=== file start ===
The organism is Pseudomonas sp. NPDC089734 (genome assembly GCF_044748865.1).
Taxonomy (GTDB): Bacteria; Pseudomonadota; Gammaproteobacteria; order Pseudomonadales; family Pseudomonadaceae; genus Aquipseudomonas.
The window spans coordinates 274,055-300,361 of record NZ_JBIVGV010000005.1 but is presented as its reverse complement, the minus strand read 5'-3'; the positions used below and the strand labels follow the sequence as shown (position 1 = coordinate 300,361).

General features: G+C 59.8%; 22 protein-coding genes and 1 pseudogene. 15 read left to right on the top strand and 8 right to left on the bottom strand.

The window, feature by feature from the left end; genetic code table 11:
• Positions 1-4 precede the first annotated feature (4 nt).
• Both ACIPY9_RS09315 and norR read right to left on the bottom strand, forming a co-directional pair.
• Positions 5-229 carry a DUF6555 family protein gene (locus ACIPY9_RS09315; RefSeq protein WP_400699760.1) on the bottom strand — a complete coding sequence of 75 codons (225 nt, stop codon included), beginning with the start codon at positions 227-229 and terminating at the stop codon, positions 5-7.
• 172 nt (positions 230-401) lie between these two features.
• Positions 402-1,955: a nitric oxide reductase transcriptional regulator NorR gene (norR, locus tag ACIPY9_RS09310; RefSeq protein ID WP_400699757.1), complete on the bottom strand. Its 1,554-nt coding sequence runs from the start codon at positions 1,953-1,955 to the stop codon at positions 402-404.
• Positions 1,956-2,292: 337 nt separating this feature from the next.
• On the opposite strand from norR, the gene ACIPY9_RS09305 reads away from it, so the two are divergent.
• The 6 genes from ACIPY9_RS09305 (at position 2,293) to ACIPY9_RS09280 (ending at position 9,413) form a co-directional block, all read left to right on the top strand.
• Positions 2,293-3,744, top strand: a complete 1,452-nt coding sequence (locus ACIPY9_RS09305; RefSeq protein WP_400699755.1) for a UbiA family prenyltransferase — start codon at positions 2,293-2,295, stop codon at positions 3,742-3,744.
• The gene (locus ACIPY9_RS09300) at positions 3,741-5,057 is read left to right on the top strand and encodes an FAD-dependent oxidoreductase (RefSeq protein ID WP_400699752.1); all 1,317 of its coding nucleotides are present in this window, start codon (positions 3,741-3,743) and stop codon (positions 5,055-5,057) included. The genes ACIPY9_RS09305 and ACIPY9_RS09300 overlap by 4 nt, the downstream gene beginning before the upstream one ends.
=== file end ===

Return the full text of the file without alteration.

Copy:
The organism is Pseudomonas sp. NPDC089734 (genome assembly GCF_044748865.1).
Taxonomy (GTDB): Bacteria; Pseudomonadota; Gammaproteobacteria; order Pseudomonadales; family Pseudomonadaceae; genus Aquipseudomonas.
The window spans coordinates 274,055-300,361 of record NZ_JBIVGV010000005.1 but is presented as its reverse complement, the minus strand read 5'-3'; the positions used below and the strand labels follow the sequence as shown (position 1 = coordinate 300,361).

General features: G+C 59.8%; 22 protein-coding genes and 1 pseudogene. 15 read left to right on the top strand and 8 right to left on the bottom strand.

The window, feature by feature from the left end; genetic code table 11:
• Positions 1-4 precede the first annotated feature (4 nt).
• Both ACIPY9_RS09315 and norR read right to left on the bottom strand, forming a co-directional pair.
• Positions 5-229 carry a DUF6555 family protein gene (locus ACIPY9_RS09315; RefSeq protein WP_400699760.1) on the bottom strand — a complete coding sequence of 75 codons (225 nt, stop codon included), beginning with the start codon at positions 227-229 and terminating at the stop codon, positions 5-7.
• 172 nt (positions 230-401) lie between these two features.
• Positions 402-1,955: a nitric oxide reductase transcriptional regulator NorR gene (norR, locus tag ACIPY9_RS09310; RefSeq protein ID WP_400699757.1), complete on the bottom strand. Its 1,554-nt coding sequence runs from the start codon at positions 1,953-1,955 to the stop codon at positions 402-404.
• Positions 1,956-2,292: 337 nt separating this feature from the next.
• On the opposite strand from norR, the gene ACIPY9_RS09305 reads away from it, so the two are divergent.
• The 6 genes from ACIPY9_RS09305 (at position 2,293) to ACIPY9_RS09280 (ending at position 9,413) form a co-directional block, all read left to right on the top strand.
• Positions 2,293-3,744, top strand: a complete 1,452-nt coding sequence (locus ACIPY9_RS09305; RefSeq protein WP_400699755.1) for a UbiA family prenyltransferase — start codon at positions 2,293-2,295, stop codon at positions 3,742-3,744.
• The gene (locus ACIPY9_RS09300) at positions 3,741-5,057 is read left to right on the top strand and encodes an FAD-dependent oxidoreductase (RefSeq protein ID WP_400699752.1); all 1,317 of its coding nucleotides are present in this window, start codon (positions 3,741-3,743) and stop codon (positions 5,055-5,057) included. The genes ACIPY9_RS09305 and ACIPY9_RS09300 overlap by 4 nt, the downstream gene beginning before the upstream one ends.